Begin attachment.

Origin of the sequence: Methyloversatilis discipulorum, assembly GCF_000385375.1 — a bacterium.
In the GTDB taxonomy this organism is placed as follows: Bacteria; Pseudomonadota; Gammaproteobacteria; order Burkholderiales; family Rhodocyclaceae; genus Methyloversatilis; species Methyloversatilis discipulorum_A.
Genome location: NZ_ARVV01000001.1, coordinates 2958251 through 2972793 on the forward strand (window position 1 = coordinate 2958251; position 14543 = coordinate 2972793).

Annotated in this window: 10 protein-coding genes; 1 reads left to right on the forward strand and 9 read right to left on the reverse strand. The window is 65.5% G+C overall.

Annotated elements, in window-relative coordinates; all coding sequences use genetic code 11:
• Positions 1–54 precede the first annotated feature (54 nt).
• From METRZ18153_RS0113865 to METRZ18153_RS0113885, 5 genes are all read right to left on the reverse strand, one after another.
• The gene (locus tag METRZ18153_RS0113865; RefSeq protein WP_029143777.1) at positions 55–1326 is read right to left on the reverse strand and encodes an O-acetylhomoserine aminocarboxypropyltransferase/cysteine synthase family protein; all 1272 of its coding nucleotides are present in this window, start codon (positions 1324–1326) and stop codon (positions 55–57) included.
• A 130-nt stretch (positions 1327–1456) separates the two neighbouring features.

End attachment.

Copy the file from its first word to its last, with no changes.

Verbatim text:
Origin of the sequence: Methyloversatilis discipulorum, assembly GCF_000385375.1 — a bacterium.
In the GTDB taxonomy this organism is placed as follows: Bacteria; Pseudomonadota; Gammaproteobacteria; order Burkholderiales; family Rhodocyclaceae; genus Methyloversatilis; species Methyloversatilis discipulorum_A.
Genome location: NZ_ARVV01000001.1, coordinates 2958251 through 2972793 on the forward strand (window position 1 = coordinate 2958251; position 14543 = coordinate 2972793).

Annotated in this window: 10 protein-coding genes; 1 reads left to right on the forward strand and 9 read right to left on the reverse strand. The window is 65.5% G+C overall.

Annotated elements, in window-relative coordinates; all coding sequences use genetic code 11:
• Positions 1–54 precede the first annotated feature (54 nt).
• From METRZ18153_RS0113865 to METRZ18153_RS0113885, 5 genes are all read right to left on the reverse strand, one after another.
• The gene (locus tag METRZ18153_RS0113865; RefSeq protein WP_029143777.1) at positions 55–1326 is read right to left on the reverse strand and encodes an O-acetylhomoserine aminocarboxypropyltransferase/cysteine synthase family protein; all 1272 of its coding nucleotides are present in this window, start codon (positions 1324–1326) and stop codon (positions 55–57) included.
• A 130-nt stretch (positions 1327–1456) separates the two neighbouring features.